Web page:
Why contextual data is key to customer experience management
Lisa Loftis writes that experience management can yield tremendous benefit if contextual understanding is applied to communications at the right point in the journey.
Customer experience management is not a new discipline. It has been around for almost two decades. In a book I co-authored, Building the Customer Centric Enterprise, published in 2000, we coined the term ‘customer-managed relationships’ (CMR) to signify that a company’s job was to assist customers who wanted to take control of their own journey. Shortly after that, I read my first book entirely devoted to the subject, Customer Experience Management: A Revolutionary Approach to Connecting with Your Customers by Bernd Schmitt.
Despite the fact that the few companies managing end-to-end customer experiences report benefits ranging from increased profit to higher stock prices, most of us are not there.
The good news is that companies can be positioned to make these early visions a reality. Why? Because innovations in digital technologies are yielding an explosion of data. Data that can help us understand customers more thoroughly than ever before. Data that can be mapped both to and from customer journeys. Data that can finally facilitate the breakthrough in customer experience that we are all looking for.
Life is a journey, not a destination
With 6.1 billion smartphone users and 28 billion connected devices forecast by 2021, capturing this data, exploring it through analytics and applying it to meet customers where they are in their journey will become imperative.
Real-time communications delivered in the right moments should tell customers: ‘We know you, we hear what you are telling us, we reward your loyalty, we encourage your engagement, and we will accommodate your journey.’ Properly using this data can also help to overcome some of the organisational and data problems companies are having managing the journey.
Participants in a recent Forbes Insights study found that few had the visibility they wanted into customer activity across channels, with only a third of the respondents able to see at least 75% of this data. However, the leaders in using data-driven experience management highlighted benefits including faster time to decisions (67%), a more comprehensive common enterprise view of customers (51%), more confidence in their decisions by managers and employees (49%), and greater collaboration between departments (36%).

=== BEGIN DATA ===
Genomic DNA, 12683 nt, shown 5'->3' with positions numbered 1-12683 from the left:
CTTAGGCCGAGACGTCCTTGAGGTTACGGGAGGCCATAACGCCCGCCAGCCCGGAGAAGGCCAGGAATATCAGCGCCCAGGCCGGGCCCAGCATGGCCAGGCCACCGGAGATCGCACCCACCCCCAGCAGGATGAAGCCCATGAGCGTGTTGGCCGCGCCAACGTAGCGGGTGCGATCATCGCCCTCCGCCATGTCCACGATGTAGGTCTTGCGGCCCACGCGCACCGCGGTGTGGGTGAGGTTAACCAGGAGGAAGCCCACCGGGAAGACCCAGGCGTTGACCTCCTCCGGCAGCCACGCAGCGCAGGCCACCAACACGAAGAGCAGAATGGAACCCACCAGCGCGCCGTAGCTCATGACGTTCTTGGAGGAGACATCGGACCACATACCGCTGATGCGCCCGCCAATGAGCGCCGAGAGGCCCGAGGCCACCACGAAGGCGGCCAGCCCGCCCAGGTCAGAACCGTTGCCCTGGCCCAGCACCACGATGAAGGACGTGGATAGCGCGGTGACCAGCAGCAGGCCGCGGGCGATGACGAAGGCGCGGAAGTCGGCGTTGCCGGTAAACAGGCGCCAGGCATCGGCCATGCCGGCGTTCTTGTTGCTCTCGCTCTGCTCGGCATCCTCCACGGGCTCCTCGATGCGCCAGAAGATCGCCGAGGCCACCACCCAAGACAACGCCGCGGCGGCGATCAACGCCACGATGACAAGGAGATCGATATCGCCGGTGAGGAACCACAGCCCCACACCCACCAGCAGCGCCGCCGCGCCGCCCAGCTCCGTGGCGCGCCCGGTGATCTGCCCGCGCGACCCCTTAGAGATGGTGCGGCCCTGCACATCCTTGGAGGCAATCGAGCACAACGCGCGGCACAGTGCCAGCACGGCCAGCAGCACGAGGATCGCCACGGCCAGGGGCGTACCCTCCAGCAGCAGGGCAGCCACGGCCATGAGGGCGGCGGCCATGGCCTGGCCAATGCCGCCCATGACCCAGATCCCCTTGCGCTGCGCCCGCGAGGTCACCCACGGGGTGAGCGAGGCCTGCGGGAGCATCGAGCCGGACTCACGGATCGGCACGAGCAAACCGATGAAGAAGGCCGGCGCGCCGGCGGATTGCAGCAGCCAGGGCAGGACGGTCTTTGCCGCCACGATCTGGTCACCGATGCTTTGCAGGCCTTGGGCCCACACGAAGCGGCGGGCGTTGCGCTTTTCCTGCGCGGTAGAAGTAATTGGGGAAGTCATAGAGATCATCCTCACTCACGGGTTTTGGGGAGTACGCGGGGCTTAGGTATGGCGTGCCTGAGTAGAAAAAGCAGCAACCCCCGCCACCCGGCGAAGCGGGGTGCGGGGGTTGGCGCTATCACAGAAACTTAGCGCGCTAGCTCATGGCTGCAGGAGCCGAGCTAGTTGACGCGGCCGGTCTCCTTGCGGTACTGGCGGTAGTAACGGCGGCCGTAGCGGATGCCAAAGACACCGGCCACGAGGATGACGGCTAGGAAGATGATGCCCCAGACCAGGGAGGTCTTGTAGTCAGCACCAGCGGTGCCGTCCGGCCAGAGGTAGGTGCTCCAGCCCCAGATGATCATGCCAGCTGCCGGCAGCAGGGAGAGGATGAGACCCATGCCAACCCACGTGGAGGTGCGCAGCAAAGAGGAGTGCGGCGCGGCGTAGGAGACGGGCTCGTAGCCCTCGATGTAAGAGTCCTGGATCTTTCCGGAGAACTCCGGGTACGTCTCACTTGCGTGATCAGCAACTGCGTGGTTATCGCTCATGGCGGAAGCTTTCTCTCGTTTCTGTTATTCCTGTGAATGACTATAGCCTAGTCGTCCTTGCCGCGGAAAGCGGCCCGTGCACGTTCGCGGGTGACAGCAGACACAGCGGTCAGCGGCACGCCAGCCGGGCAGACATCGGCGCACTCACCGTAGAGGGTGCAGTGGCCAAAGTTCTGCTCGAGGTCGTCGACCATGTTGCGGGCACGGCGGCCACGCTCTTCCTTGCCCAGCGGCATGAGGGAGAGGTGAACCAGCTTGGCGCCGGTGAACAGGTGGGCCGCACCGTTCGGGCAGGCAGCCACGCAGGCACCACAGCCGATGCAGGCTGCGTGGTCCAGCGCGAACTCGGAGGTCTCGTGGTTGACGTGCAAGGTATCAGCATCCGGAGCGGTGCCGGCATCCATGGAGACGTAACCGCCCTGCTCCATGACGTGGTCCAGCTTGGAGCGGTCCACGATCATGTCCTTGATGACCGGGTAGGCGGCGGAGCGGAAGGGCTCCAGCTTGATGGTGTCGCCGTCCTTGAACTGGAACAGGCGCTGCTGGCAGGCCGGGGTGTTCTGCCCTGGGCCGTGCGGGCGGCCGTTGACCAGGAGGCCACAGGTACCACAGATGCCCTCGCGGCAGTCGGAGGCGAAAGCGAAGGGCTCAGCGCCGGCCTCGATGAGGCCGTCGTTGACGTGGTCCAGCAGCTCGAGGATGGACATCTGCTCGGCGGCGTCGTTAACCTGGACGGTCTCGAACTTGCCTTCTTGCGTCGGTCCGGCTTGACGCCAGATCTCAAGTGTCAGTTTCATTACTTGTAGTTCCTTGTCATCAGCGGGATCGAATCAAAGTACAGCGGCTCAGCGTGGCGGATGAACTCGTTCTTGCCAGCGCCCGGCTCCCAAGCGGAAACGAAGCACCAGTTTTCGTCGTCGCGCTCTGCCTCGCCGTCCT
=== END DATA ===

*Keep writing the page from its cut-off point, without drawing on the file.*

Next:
Context is critical
Using this data to drive a contextual understanding of each interaction is where the real benefits accrue. The Oxford Dictionary defines context as, “the circumstances that form the setting for an event, statement, or idea, and in terms of which it can be fully understood and assessed.”
The data needed to understand context extends well beyond the marketing department and into every facet of customer activity.
One category of data includes purchases, transaction history, customer demographics and on-site interactions (call centre, in-store, or branch). This category, the most commonly used data, highlights relationship contexts – how does this customer typically interact with the business, and based on that behaviour what activity can be anticipated from them going forward?
A second category includes social media activity and networks, complaints and emails, voice of the customer interactions, market research and psychographic information. Data of this nature points to personal context and highlights the customer as an influencer, actual preferences. The data also helps to match content, channel options and products to what the customer values.
The last category of data includes web and mobile activity, location and GPS services, and beacon and sensor information. If captured and used in real time, this data can illuminate situational context based on what the customer is doing at any particular moment. This data helps to determine if there something the customer needs that the company can provide.
Data-driven experience management can yield tremendous benefit if contextual understanding is applied to customer communications at the right point in the journey.
Lisa Loftis is a thought leader on the SAS Best Practices team. She is co-author of the book, Building the Customer Centric Enterprise, with a focus on modernising marketing.